Two themes, two great series
First and third Tuesdays 7 pm at the Cline Library auditorium. Free Admission
NAU’s College of Arts and Letters and College of Social and Behavioral Sciences Film Series, co-sponsored by the Cline Library, promotes understanding and appreciation of cinema at Northern Arizona University and the greater Flagstaff community.
Why is this film series important to NAU?
The CAL/SBS Film Series blends well-known audience favorites along with lesser-known movies. Before each movie, a local film expert offers a short introduction of the film to set its historical, artistic, and cultural context. Each screening is followed by a discussion.
If you need special accommodations, please contact Disability Resources: DR@nau.edu, Phone: 928-523-8773 or TTY: 928-523-6906. We suggest contacting Disability Resources 48 hours prior to the event as some accommodations may take time to arrange. Assisted listening systems are also available.
Spring 2022 schedule
Admission is free, but donations are welcome!
This is a tentative schedule of films we will be screening when events are again allowed at the university.
January 18: King in the Wilderness–CANCELLED Accordion Closed
To commemorate Dr. Martin Luther King Jr. Day, we’ll be screening this documentary, produced by HBO. The film was referred to as a refreshingly frank and soberingly insightful look beyond the myth of King to give a view of the human being who inspired the world. It was the winner of the 2019 Emmy for Outstanding Historical Documentary and the 2019 NAACP Image Award for Outstanding Documentary.
Rotten Tomatoes: 100%
January 25: What’s Up, Doc?–CANCELLED Accordion Closed
Directed by Peter Bogdanovich; starring Barbra Streisand, Ryan O’Neal, and Madeline Kahn; 1972, 94 min. G
Continuing celebration of films turning 50, we feature Peter Bogdanovich’s screwball comedy about the mix up of four identical pieces of luggage. It’s on both the American Film Institute’s top 100 Greatest Comedies and 100 Greatest Love Stories lists. Bogdanovich, who died on . Roger Ebert wrote, “You don’t have to believe too much for too long, because there’s something else happening,” and The New Yorker’s Richard Brody called it “an analytical twist” on screwball comedies.” The film won a Writers Guild of America Award for Best Comedy Written for the Screen and a Most Promising Newcomer Golden Globe nomination for Madeline Kahn.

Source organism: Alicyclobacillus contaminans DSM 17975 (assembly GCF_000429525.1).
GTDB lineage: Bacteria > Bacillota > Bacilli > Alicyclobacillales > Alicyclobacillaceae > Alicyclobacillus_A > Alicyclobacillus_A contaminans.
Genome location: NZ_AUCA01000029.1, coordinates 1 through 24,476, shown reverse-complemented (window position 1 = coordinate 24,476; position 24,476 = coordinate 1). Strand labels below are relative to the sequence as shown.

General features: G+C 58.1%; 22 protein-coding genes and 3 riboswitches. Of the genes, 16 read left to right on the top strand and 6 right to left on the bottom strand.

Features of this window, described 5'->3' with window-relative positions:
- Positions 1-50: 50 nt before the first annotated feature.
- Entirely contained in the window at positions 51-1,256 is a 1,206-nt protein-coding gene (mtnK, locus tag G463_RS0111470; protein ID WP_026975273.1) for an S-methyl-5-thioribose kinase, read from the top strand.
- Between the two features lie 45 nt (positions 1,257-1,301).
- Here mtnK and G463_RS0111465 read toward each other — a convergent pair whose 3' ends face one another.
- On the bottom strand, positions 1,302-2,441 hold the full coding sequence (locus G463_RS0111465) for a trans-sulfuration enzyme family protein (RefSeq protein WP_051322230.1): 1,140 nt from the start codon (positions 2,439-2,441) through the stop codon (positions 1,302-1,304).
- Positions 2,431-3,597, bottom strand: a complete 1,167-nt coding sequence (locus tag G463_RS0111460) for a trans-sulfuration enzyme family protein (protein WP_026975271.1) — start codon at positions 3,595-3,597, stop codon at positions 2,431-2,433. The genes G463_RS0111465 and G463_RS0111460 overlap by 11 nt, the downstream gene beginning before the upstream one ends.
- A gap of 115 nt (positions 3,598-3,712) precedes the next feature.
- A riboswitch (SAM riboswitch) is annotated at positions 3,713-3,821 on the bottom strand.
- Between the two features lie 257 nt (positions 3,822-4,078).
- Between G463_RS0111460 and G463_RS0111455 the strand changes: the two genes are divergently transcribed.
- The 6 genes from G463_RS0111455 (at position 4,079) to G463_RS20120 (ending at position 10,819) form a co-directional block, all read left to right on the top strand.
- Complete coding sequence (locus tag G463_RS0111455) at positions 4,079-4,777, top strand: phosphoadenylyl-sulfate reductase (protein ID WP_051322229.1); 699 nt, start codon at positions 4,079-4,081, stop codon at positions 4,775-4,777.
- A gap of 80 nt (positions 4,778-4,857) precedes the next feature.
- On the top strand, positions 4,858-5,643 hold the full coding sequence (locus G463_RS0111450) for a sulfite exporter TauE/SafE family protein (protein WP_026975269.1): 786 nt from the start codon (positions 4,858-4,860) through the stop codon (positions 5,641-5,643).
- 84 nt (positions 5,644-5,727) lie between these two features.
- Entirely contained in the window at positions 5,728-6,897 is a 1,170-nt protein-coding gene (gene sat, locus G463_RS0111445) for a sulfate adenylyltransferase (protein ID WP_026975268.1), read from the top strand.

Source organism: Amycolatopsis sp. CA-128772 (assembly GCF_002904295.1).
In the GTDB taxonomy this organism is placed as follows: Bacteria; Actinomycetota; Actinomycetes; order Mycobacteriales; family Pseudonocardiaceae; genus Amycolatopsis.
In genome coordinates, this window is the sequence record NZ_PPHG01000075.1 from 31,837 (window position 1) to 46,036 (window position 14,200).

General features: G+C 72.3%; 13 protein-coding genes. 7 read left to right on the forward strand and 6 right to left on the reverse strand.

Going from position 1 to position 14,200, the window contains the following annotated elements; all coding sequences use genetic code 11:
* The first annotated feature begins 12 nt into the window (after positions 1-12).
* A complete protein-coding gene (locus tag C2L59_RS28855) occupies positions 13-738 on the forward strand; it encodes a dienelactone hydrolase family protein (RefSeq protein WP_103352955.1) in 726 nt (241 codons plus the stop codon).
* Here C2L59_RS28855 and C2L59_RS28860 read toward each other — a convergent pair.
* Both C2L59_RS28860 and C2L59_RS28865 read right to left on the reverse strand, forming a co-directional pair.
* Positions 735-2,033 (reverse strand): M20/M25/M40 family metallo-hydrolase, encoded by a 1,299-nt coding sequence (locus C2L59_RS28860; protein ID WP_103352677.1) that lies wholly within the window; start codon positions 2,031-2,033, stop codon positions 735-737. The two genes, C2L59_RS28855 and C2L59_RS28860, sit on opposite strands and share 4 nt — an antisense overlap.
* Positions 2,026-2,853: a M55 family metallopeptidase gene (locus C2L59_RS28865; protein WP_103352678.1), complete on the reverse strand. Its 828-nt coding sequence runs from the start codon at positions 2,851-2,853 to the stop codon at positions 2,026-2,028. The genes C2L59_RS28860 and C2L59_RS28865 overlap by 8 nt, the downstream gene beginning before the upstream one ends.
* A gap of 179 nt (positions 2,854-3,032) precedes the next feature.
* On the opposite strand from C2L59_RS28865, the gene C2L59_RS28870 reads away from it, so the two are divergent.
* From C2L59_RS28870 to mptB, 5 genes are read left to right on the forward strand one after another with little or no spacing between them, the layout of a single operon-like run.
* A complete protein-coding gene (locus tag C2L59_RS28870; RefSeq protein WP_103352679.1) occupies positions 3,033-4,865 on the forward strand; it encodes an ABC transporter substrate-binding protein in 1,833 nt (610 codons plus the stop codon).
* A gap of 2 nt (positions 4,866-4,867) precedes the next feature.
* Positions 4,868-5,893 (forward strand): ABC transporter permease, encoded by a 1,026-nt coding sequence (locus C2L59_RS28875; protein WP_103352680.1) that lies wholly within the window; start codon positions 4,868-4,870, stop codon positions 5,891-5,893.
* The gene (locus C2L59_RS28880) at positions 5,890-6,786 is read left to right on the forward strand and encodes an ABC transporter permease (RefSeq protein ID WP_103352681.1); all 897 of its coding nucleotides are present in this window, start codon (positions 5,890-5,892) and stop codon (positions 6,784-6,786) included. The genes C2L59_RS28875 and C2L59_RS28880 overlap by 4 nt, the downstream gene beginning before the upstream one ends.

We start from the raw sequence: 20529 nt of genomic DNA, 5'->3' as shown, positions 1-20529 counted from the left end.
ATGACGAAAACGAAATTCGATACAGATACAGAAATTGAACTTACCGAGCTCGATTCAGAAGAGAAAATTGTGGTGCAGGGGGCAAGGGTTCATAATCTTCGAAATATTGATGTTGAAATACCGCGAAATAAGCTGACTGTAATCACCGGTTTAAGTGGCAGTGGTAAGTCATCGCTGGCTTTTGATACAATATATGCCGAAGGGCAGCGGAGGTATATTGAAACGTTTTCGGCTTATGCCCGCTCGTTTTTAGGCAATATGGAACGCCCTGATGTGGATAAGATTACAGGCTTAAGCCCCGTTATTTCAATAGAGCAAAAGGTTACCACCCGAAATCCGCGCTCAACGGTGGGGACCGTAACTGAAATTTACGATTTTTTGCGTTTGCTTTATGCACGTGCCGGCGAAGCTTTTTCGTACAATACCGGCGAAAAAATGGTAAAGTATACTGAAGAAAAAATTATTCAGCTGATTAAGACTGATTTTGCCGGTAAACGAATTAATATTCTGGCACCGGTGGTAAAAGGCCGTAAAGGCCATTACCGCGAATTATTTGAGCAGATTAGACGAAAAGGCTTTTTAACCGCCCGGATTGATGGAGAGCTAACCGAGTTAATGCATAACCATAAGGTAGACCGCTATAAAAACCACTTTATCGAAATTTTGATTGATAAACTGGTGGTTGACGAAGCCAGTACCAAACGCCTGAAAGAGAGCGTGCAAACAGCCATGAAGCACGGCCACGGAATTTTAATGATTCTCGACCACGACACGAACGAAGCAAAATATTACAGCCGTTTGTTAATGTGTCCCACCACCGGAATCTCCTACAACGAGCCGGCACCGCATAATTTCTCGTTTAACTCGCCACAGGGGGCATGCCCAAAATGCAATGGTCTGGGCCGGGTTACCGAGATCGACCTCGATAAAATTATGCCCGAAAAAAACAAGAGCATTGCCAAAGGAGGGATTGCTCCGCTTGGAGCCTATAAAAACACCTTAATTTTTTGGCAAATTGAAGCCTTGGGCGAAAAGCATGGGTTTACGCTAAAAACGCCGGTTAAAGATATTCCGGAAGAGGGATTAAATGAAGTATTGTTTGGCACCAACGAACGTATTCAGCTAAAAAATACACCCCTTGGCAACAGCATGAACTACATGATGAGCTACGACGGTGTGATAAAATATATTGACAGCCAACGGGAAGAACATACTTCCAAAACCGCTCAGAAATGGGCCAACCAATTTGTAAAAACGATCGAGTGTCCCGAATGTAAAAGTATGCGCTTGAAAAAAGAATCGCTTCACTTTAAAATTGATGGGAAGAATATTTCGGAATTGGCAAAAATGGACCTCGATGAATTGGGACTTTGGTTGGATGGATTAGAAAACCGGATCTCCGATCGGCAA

Rotten Tomatoes: 89%
February 1: Get Out–CANCELLED Accordion Closed
Directed and written by Jordan Peele; starring Daniel Kaluuya, Allison Williams, and Bradley Whitford; 2017, 104 min. R
To commemorate Black History Month, we bring you the directorial debut of a new master of the horror genre. Coming off years of work in comedy, including a five-year run of the acclaimed skit comedy show Key & Peele, Jordan Peele made his first foray in horror movies with this tale of a young black man who travels home to meet his white girlfriend’s parents, only to find something amiss. IndieWire’s Anne Thompson said, “Peele seduces, subverts and manipulates audience expectations – as the masters Alfred Hitchcock, John Carpenter, and Stanley Kubrick did before him.” Peele won the 2018 Oscar for Best Original Screenplay, and the film was nominated for Best Motion Picture, Best Actor (Daniel Kaluuya), and Best Director.
Rotten Tomatoes: 98%
February 15: The Getaway–CANCELLED Accordion Closed
Directed by Sam Peckinpah; starring Steve McQueen, Ali McGraw, Ben Johnson & Al Lettieri; 1972, 122 min., PG,
Hollywood icon Steve McQueen and legendary (and notorious) director Sam Peckinpah reunited for this action-packed tale of a newly-released ex-con and his wife (Ali McGraw) as they go on the run after a botched heist leaves them carrying the loot, with the cops and the thugs that the protagonists have wronged in hot pursuit. While critical reviews were lukewarm when the film was released, it was the 8th highest grossing film of 1972, and appreciation for the film by critics has grown over the years.
Rotten Tomatoes: 86%
March 1: Daughters of the Dust Accordion Closed
Directed by Julie Dash; starring Cora Lee Day, Barbara O, Alva Rogers & Trula Hoosier; 1991, 112 min., PG
To commemorate Women’s History Month, we present Julie Dash’s film about three generations of Gullah islander women as they prepare to migrate from their island home. The film was the first feature film directed by an African-American woman distributed theatrically in the United States and was selected by the Library of Congress for inclusion in the National Film registry in 2004. The film garnered much acclaim from critics, with Guardian critic Peter Bradshaw calling the film, “mysterious, fabular and sometimes dreamlike,” comparing it to Chekhov or a performance of Shakespeare’s Tempest.